Cancer Inpatient Distress in First 48 Hours of Admission: Comparison of Distress Scores to Perceived Health Status
Creators:von der Embse, Margaret
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Publisher:The Ohio State University
Series/Report no.:The Ohio State University. College of Nursing Honors Theses; 2014
Distress related to cancer diagnoses and treatment is prevalent in oncology patients. Distress screening is not a common practice in oncology inpatient settings, although standards from the American College of Surgeon will require documented evidence of distress screening, assessment, intervention, and evaluation by 2015 for certification. Professionals are seeking the ideal distress instrument for use in their settings. In this study, a cross sectional design compared the level of distress and perceived health status from cancer inpatients (N=150) sampled in the first 48 hours of admission at a university-based, National Cancer Institute-designated comprehensive cancer. This study utilized the distress thermometer and its 38-item problem list to identify the level and source of distress in oncology inpatients with a variety of cancer diagnoses. Distress was elevated (M=5.8, SD=2.7) which is described as moderate to high distress. Six of seven subscales of the distress thermometer problem list indicated significant results (p<0.03) with the exception of the practical subscale (p=0.23). Analyses of various demographic items identified a potential association between self-reported level of distress and perceived health status e.g. poor (n=46), fair (n=54), good (n=42), or excellent (n=3), which was significant (p<0.03) in five of seven measures of distress associated with the problem list. In a busy inpatient setting during admission procedures, the self reported level of distress and perceived health status may provide an approximation of the patient’s distress and lead to expanded assessment and appropriate referrals as necessary. This approach may provide improved distress screening with minimum interference in admission procedures.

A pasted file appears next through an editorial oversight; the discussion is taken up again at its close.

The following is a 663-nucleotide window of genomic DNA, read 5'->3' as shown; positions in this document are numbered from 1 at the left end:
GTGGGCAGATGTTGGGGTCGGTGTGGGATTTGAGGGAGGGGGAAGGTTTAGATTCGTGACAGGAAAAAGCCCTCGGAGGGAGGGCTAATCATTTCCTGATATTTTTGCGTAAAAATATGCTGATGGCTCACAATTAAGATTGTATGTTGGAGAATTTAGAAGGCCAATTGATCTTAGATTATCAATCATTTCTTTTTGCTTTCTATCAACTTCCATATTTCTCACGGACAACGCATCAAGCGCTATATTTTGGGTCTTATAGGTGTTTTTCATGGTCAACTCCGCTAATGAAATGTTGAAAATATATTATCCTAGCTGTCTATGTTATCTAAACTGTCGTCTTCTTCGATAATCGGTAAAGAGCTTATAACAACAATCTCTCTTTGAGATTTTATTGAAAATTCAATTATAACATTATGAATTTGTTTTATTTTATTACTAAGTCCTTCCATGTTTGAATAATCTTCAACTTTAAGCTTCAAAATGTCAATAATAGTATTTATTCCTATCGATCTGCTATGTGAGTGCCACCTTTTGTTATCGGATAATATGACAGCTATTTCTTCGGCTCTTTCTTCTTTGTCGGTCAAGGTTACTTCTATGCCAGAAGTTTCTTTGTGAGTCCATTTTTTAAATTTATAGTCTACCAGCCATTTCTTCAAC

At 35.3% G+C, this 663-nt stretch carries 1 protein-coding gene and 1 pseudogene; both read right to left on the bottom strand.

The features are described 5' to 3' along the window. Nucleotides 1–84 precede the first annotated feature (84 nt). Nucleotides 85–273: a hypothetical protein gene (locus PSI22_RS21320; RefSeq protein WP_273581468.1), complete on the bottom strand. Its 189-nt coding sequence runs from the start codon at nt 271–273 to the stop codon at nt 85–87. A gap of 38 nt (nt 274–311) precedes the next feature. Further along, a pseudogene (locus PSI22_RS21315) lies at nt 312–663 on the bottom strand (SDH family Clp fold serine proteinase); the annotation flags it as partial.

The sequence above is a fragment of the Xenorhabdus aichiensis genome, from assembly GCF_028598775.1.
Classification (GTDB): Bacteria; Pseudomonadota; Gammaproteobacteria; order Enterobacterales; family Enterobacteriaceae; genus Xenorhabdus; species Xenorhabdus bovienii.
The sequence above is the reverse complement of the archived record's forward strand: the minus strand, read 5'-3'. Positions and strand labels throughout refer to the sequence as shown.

Academic Major: Nursing
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